Sunday, August 28, 2011


My friend Ray, otherwise known as "the guy who always finds cool shit on YouTube," is at it again. This time with a clip from Jazz On A Summer Day, a documentary of the 1958 Newport Jazz Festival. The clip is of Chuck Berry, playing "Sweet Little Sixteen," with a back up band of jazz musicians (among them, Jack Teagarden, Buck Clayton and Jo Jones, if the comments on YouTube are correct). When you consider that rock n' roll had not quite fully reached critical mass, that it was a jazz event, and Chuck Berry's habit of playing with pick-up bands, it's not all that strange, in theory.

While Berry's performance is pretty good (he was. after all, in his prime), the band's performance itself isn't really anything special, in fact it's pretty piss poor. But the dynamic is captivating. Berry, a jazz fan himself, is being backed by musicians who seem almost condescending, particularly Jo Jones, the drummer; as if rock n' roll is beneath them. The trouble is, they couldn't play rock n' roll. Even's Alan Kurtz, whose loyalties one would assume are with jazz musicians, wrote "Onstage, the Rock 'n' Roller was accompanied, more or less, by a pickup group of Swing Era jazzmen who mostly stood around with thumbs up their behinds looking bewildered and patronizing." Ouch! Regardless, Berry soldiers on, even when the clarinetist tries to derail his duck walk. And it's a safe bet that the audience shared the attitude of the jazz musicians. That is, with the exception of the young cooler-than-shit couple dancing (at 2:31 in the clip). (And that woman dancing? Let's just say, move over Sparkle Moore, once that Wayback Machine is up and running, you've got competition.)

Another thing that I like about this clip is the composition of the shots and the overall feel of it. It almost looks fake because it's so high quality given the era. Some of the shots look like Robert Frank photos, which makes sense because the filmmaker was Bert Stern, a photographer, who was hell bent on making a feature film before he turned thirty. The stage lighting, particularly on Berry, adds to the surreal feel. He's lit from below and, with that cage around the microphone, you just know David Lynch stole that for the scene in Blue Velvet when Dean Stockwell lip syncs Roy Orbison's "In Dreams" using a drop light as a microphone.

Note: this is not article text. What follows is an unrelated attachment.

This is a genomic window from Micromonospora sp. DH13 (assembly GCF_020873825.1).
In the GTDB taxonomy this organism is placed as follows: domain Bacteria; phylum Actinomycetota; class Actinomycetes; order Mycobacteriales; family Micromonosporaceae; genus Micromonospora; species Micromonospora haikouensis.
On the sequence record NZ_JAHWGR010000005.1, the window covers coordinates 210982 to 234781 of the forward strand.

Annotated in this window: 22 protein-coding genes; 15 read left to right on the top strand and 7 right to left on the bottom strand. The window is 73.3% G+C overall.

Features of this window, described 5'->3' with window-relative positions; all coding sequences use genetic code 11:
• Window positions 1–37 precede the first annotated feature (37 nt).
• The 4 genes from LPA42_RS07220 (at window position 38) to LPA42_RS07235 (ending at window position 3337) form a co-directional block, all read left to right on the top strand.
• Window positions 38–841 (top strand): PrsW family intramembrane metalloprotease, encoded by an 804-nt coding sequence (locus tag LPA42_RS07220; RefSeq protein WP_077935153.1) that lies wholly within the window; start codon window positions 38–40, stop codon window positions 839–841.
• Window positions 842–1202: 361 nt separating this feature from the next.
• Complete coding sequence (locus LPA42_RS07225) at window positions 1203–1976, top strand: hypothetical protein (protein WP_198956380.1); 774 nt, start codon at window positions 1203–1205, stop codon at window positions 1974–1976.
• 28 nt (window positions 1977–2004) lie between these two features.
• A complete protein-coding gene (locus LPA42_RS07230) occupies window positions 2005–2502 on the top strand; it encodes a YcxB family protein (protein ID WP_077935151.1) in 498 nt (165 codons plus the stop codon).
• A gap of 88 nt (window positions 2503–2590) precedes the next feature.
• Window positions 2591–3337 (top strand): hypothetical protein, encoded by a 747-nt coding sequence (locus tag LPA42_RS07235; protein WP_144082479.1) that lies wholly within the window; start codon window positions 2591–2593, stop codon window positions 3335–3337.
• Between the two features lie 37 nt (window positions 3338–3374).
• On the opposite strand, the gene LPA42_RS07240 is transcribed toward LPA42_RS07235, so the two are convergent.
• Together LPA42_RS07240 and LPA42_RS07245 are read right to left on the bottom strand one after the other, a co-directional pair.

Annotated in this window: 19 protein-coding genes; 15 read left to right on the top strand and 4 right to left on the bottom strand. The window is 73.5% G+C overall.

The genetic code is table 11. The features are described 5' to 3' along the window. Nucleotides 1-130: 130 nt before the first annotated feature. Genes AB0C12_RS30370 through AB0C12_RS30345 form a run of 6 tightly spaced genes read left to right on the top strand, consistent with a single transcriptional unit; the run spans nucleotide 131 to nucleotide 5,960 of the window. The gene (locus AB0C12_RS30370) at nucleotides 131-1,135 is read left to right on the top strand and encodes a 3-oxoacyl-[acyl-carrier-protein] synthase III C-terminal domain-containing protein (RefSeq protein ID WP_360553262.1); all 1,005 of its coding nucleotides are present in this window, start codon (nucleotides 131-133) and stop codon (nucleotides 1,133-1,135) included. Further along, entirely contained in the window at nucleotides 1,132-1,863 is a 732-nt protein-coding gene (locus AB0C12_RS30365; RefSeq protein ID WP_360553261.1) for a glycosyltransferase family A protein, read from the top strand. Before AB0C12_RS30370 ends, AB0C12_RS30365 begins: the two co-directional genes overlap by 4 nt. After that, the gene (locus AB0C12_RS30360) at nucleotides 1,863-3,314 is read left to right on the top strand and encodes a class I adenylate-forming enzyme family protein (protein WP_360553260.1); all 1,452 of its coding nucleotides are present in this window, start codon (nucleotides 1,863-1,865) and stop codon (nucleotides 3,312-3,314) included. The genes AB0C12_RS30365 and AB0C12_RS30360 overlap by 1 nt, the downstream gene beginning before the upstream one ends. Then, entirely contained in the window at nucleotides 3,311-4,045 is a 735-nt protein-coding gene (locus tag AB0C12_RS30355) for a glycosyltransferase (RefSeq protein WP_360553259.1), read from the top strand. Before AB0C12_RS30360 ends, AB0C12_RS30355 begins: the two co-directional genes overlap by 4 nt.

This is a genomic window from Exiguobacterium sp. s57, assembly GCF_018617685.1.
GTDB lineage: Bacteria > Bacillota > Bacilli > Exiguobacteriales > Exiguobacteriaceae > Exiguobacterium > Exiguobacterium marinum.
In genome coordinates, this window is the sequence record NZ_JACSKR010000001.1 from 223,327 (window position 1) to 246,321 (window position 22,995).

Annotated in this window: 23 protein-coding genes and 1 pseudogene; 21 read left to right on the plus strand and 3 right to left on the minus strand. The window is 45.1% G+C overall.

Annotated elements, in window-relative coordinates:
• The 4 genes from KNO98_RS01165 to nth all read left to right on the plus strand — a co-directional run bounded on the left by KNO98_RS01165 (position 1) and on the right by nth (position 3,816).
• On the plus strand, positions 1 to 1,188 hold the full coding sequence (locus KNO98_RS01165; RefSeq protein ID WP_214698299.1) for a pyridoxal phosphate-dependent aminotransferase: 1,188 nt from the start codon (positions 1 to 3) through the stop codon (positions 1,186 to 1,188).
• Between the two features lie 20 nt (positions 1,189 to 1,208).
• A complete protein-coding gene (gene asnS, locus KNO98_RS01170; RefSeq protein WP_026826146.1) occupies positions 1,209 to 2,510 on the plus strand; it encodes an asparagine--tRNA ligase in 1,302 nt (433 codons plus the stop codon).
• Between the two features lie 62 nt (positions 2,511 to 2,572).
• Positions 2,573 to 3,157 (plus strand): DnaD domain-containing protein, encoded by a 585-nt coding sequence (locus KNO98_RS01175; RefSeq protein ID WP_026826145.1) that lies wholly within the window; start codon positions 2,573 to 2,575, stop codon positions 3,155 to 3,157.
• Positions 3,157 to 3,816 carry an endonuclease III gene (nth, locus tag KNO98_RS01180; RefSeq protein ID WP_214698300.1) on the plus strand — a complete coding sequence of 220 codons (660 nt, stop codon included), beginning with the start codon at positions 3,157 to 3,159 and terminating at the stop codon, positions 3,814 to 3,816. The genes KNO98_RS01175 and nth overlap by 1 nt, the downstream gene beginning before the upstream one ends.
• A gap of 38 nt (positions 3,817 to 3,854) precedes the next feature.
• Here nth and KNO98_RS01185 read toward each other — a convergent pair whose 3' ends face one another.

Now that I've spent about an hour obsessing about a four minute clip, one more thing: check out the write up at about the film. It's really worth a read. And all you mp3 cherry pickers can feed your habit with a few semi-deep Berry cuts below.

Chuck Berry - Downbound Train mp3 at Clumsy and Shy
Chuck Berry - Our Little Rendezvous mp3 at Fuck Yeah Go Team
Chuck Berry - Hey Pedro mp3 at Clumsy and Shy
Chuck Berry - That's My Desire mp3 at Clumsy and Shy
More clips from Jazz On A Summer's Day
Chuck Berry - Official site
Jazz On A Summers Day at Story of the film, track by track rundown of all of the filmed performances, and a list of notable performances that weren't included in the film.
Bert Stern - Official site

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